Since 2002 Perimeter Institute has been recording seminars, conference talks, public outreach events such as talks from top scientists using video cameras installed in our lecture theatres. Perimeter now has 7 formal presentation spaces for its many scientific conferences, seminars, workshops and educational outreach activities, all with advanced audio-visual technical capabilities.
Recordings of events in these areas are all available and On-Demand from this Video Library and on Perimeter Institute Recorded Seminar Archive (PIRSA). PIRSA is a permanent, free, searchable, and citable archive of recorded seminars from relevant bodies in physics. This resource has been partially modelled after Cornell University's arXiv.org.
Accessibly by anyone with internet, Perimeter aims to share the power and wonder of science with this free library.
GPUs can offer a less costly solution to large-scale calculations of astrophysical systems. I will outline the basics of the CUDA libraries and also compare with various metrics our in-development GPU code for molecular dynamics versus our hybrid OpenMP/MPI version.
I will present the formalism needed for the application of discontinuous Galerkin methods to general relativistic hydrodynamics and the results obtained in the spherically symmetric case.
I will explain how Liouville theory with complex values of its parameters arises naturally in speculative holographic cosmologies. We will encounter Liouville theory of both the ``spacelike'' and ``timelike'' variety. I will then use this as motivation to present some new results on the analytic continuation of Liouville theory recently obtained with Maltz and Witten.
I discuss bubble collisions from the perspective of an observer in a hat. In particular, I emphasize the breaking and restoration of conformal symmetry, as well as (independence of) initial conditions and rate equations. A cartoon version of the problem, Mandelbrot percolation, makes computations tractable. Enjoyable, even.
Motivated by the consistency of black hole complementarity, Sekino and Susskind have conjectured that no physical system can "scramble" its internal degrees of freedom in time faster than (1/T) log S, where T is temperature and S the system's entropy. By considering a number of toy examples and general Lieb-Robinson-type causality bounds, I'll explore the range of validity of the conjecture. Some of these examples suggest that nonlocal Hamiltonians can delocalize information at rates exceeding the fast scrambling bound, but the physical relevance of these examples is unclear.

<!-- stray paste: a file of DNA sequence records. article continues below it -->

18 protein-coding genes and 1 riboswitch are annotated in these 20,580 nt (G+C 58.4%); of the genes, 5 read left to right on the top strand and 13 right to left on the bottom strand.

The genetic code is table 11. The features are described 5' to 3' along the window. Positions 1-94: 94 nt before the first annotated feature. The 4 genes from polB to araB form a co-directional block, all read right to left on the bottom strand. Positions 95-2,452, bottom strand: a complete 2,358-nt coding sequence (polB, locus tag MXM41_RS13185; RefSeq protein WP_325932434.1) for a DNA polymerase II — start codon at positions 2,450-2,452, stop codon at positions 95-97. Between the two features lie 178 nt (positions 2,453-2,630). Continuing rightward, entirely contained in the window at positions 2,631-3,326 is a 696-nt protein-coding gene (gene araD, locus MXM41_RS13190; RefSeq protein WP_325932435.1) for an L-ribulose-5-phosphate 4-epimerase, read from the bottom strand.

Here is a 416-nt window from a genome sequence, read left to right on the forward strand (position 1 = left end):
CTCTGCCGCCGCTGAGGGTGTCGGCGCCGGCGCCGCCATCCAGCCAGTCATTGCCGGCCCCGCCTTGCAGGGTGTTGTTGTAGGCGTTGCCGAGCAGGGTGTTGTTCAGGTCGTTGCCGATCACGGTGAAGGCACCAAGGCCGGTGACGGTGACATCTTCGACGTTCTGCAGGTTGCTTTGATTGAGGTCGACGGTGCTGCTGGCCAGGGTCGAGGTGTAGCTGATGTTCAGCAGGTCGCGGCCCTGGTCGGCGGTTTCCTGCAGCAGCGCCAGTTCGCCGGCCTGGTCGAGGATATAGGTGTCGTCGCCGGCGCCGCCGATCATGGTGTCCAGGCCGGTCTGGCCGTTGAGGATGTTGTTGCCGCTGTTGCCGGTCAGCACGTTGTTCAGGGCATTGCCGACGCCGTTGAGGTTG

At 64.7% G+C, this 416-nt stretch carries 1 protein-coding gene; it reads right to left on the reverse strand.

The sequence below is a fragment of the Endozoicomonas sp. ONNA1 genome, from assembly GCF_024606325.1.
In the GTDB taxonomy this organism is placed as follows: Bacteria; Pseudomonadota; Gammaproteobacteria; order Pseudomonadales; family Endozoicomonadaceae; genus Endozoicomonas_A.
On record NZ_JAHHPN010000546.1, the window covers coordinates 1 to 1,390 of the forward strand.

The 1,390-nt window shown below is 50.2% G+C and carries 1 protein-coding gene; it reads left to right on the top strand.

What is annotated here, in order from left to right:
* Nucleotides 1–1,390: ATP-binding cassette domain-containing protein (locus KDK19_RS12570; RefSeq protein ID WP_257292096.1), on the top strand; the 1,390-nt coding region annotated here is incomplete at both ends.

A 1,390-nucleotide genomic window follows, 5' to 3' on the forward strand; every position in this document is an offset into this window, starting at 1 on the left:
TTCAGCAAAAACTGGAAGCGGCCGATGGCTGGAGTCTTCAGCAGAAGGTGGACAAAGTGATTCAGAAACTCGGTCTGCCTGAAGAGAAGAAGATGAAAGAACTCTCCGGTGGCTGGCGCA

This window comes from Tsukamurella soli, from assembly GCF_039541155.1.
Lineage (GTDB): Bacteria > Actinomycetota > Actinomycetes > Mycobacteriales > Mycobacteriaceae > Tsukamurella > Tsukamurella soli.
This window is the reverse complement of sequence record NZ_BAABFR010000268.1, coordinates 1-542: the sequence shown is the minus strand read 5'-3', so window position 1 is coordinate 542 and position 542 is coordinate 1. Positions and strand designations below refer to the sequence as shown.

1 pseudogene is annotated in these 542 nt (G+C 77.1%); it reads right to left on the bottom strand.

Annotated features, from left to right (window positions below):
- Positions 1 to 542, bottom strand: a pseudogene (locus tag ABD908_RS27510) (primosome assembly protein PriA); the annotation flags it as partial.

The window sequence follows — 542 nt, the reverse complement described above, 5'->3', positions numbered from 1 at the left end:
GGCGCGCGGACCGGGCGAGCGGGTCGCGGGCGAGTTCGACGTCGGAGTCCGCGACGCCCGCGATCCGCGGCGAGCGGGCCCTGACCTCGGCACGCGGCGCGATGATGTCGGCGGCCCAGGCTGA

We investigate a simple FRW spacetime realized by a brane construction. This also comes from a Coleman-de Luccia decay from a metastable de Sitter. We motivate a dual description in terms of a low energy effective field theory (EFT) on FRW in one lower dimensions. This EFT is coupled to gravity with a time-dependent Planck mass that grows to infinity at late times. We investigate the entropy bound, correlation functions, and various particle/brane probes as first steps to understand the degrees of freedom building up the EFT. This is work in collaboration with B. Horn, S. Matsuura, E.
I will discuss recent work engineering "semi-holographic" constructions of de Sitter space in string theory, using elliptic fibrations and orientifolds to uplift known Freund-Rubin compactifications. The dual brane construction is compact and provides a microscopic realization of the dS/dS correspondence of Alishahiha et al., realizing de Sitter space in d dimensions as a warped compactification down to d-1 dimensional de Sitter space coupled to a pair of large N matter sectors. This provides a parametric microscopic accounting of the Gibbons-Hawking entropy.
Neutron star mergers represent one of the most promising sources of gravitational waves (GW), while that the presence of strong magnetic fields may offer the possibility of a characteristic electromagnetic signature allowing for concurrent detection. In this talk will be presented a new hybrid-passive approach to match the full GR-MHD evolutions of the binary neutron star mergers to the force-free equations in order to study numerically the dynamics and interaction of their magnetospheres.
Check back for details on the next lecture in Perimeter's Public Lectures Series